Becoming Mother

A book and a blog for first-time mothers

Category: Book Updates

Week 23: Practicing Generosity

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Last week, I wrote about practicing gratitude.

And if you’re truly practicing gratitude, generosity is sure to follow.

In the whole first year of my book’s publication, I sold about 150 copies.

Last week, I gave away 309 copies.

***

Let me explain.

Last year, I learned the Number # 1 Lesson of baby fairs and expos.

Everyone is coming for FREE stuff.

To try to convince someone to buy something at these events is almost impossible.

People were so confused when they would walk up to my table, their eyes searching for what they were going to walk away with. Hmmm… papers with words on them… Some books on book stands… Their fingers would slowly trace the tablecloth, their brains registering the fact that…

I really had nothing.

What I had were fliers, cards, and pamphlets with information on something that I wanted them to buy.

Ha.

All the other vendors had enormous bowls of candy (regardless of the season) or little goodie bags filled with free magnets, pens, and pamphlets. The smart ones also had a clipboard to collect email addresses for “a chance to win this diaper bag” or basket of baby books, or whatever.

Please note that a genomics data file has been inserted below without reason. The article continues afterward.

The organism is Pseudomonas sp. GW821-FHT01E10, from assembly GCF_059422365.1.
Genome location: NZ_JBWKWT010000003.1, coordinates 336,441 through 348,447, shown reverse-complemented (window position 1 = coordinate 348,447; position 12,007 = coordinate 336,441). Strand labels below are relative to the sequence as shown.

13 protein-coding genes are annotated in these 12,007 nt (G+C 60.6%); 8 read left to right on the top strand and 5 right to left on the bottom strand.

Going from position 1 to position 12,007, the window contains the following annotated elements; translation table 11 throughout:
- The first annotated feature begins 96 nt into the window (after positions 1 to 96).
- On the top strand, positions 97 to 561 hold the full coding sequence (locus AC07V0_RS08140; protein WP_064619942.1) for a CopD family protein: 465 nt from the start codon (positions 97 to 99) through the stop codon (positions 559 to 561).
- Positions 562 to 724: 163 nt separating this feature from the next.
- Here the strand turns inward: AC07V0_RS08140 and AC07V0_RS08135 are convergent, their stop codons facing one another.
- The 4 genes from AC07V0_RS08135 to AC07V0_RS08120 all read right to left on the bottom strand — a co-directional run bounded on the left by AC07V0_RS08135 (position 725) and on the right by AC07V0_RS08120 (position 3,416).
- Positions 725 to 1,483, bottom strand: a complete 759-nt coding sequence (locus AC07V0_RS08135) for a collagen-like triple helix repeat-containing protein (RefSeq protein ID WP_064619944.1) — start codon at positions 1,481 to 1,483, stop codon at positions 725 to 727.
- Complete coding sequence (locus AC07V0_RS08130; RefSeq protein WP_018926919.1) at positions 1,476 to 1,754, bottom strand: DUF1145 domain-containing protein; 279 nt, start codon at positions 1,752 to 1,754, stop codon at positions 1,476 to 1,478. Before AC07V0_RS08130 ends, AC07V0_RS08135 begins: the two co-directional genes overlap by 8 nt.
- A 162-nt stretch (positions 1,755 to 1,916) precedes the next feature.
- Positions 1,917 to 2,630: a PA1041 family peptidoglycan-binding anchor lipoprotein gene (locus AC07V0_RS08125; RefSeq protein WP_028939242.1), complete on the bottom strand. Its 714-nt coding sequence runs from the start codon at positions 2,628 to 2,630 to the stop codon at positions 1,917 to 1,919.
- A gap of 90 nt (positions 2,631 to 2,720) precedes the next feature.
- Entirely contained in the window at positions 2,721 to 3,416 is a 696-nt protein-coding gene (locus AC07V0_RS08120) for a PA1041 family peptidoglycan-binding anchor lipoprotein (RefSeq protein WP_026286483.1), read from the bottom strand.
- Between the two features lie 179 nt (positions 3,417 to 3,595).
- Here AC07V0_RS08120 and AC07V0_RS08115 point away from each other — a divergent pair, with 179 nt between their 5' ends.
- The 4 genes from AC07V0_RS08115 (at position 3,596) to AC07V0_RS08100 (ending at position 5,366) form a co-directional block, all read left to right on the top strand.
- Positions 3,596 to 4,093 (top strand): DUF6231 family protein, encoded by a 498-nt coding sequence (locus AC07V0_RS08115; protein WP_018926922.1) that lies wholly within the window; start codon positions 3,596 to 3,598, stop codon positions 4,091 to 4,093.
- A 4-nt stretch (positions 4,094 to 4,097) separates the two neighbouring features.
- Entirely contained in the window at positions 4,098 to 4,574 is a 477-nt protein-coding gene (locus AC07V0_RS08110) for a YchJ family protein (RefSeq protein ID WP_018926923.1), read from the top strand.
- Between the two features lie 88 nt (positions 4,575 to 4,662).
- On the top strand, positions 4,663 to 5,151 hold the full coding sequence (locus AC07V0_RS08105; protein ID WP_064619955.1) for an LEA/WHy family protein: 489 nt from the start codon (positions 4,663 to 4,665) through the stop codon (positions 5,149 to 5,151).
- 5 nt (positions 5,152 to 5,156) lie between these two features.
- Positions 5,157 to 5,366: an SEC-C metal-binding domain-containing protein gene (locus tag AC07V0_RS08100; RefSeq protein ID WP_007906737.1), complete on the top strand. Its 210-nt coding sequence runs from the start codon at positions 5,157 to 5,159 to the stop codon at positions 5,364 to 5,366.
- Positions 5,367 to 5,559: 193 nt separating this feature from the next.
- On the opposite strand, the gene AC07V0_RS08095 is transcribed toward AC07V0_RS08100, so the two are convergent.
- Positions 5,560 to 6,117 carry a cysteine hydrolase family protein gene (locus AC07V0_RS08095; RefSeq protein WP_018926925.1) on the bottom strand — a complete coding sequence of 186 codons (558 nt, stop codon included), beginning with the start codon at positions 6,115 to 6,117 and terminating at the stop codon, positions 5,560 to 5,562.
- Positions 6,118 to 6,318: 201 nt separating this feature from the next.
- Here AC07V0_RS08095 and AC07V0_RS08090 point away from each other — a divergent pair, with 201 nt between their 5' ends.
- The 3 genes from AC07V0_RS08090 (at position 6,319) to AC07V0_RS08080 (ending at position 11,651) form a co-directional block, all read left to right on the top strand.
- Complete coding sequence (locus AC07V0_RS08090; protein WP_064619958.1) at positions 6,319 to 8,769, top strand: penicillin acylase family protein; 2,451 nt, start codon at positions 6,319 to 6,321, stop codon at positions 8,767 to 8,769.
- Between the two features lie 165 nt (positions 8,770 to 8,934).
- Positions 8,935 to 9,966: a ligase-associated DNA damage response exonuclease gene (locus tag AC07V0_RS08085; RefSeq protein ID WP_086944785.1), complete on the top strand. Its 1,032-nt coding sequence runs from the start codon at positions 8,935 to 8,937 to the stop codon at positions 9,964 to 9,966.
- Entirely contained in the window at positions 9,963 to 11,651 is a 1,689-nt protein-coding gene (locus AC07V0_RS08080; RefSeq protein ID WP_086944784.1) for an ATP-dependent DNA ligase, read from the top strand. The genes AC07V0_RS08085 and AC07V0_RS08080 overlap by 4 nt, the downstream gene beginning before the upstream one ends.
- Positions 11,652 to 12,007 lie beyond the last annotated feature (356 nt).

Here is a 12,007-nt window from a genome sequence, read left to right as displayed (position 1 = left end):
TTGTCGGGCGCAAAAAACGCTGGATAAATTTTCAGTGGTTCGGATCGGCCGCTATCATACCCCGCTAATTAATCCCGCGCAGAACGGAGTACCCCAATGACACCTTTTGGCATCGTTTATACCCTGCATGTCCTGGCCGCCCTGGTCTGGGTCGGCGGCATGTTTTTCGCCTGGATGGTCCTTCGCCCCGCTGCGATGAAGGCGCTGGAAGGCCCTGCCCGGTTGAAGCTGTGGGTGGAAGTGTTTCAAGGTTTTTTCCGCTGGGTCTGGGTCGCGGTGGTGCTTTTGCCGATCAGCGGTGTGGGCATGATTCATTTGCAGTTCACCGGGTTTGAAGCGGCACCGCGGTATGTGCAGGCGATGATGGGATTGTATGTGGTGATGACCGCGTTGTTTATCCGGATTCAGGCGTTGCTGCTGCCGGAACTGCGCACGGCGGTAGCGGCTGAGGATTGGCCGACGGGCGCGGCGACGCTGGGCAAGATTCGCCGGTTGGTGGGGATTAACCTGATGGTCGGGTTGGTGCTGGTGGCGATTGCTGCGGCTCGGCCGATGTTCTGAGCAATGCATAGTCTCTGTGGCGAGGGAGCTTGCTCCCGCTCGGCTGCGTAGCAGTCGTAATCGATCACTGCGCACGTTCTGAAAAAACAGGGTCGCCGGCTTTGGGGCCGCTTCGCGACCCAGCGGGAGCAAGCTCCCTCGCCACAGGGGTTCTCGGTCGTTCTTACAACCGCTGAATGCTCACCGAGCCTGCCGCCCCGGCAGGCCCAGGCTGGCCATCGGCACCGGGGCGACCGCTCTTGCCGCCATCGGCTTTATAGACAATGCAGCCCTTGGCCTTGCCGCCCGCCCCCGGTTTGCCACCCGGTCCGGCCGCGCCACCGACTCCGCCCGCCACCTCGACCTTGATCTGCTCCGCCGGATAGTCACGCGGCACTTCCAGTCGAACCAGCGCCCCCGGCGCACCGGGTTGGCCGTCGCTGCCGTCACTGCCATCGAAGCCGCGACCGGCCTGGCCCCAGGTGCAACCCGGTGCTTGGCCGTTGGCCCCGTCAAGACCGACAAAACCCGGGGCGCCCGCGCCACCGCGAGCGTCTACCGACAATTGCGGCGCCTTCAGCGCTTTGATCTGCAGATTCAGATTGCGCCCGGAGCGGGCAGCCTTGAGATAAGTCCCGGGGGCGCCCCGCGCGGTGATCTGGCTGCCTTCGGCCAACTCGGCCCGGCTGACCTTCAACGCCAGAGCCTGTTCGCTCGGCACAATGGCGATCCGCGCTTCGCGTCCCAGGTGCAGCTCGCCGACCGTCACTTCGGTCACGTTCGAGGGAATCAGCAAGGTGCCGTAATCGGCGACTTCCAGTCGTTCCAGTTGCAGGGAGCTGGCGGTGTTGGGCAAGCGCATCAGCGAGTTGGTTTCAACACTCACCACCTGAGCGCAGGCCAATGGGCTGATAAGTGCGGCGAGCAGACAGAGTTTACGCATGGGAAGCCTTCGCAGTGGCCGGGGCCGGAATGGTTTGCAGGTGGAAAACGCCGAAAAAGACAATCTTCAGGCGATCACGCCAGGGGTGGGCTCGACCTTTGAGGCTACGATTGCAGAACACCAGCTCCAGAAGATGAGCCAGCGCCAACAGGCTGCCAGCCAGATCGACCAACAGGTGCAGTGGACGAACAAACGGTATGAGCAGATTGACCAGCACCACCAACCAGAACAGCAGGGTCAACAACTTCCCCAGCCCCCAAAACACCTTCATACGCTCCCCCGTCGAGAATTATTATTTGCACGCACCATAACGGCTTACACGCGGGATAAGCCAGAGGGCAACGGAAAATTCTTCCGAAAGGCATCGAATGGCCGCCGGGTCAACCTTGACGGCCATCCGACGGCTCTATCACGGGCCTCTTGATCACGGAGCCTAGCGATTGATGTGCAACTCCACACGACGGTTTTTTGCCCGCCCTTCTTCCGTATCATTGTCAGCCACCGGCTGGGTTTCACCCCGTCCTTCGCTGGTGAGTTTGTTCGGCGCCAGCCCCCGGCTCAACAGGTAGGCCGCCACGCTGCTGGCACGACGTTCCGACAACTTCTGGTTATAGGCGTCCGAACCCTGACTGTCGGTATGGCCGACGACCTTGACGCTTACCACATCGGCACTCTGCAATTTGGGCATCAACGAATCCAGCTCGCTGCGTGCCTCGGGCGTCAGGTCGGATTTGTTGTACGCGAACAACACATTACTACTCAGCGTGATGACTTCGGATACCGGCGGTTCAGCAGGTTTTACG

Smart.

So this year, my approach at this past weekend’s baby fair was quite different.

I gave away my book. For free.

Kindle Direct Publishing allows me to run a free book promotion every three months. The dates of the most recent period coincided perfectly with a local hospital’s community baby fair. So I scheduled my promotion to run for three days, from Saturday, September 24th to Monday, September 26th.

I decided that I would give out half-sheets of paper with directions about how to get their free Kindle copy of my book. At the bottom of that half-sheet of paper, I politely asked for their Amazon review if they enjoyed the book. I also invited them to follow my blog by email.

Then, I told them to enjoy the book.

Their eyes lit up, their eyebrows arched.

“Wow. Thanks!”

“Awesome!”

“I’ll get it tonight!”

***

I didn’t advertise the free book promotion at all until Sunday, September 25th. I thought there might be a few people who would come across my book and download it on September 24th, but my main reason for beginning on this day was to have a buffer period for things to go wrong (i.e., Hey, why isn’t my promotion showing up on Amazon???) before the actual date when I need the promotion to be working.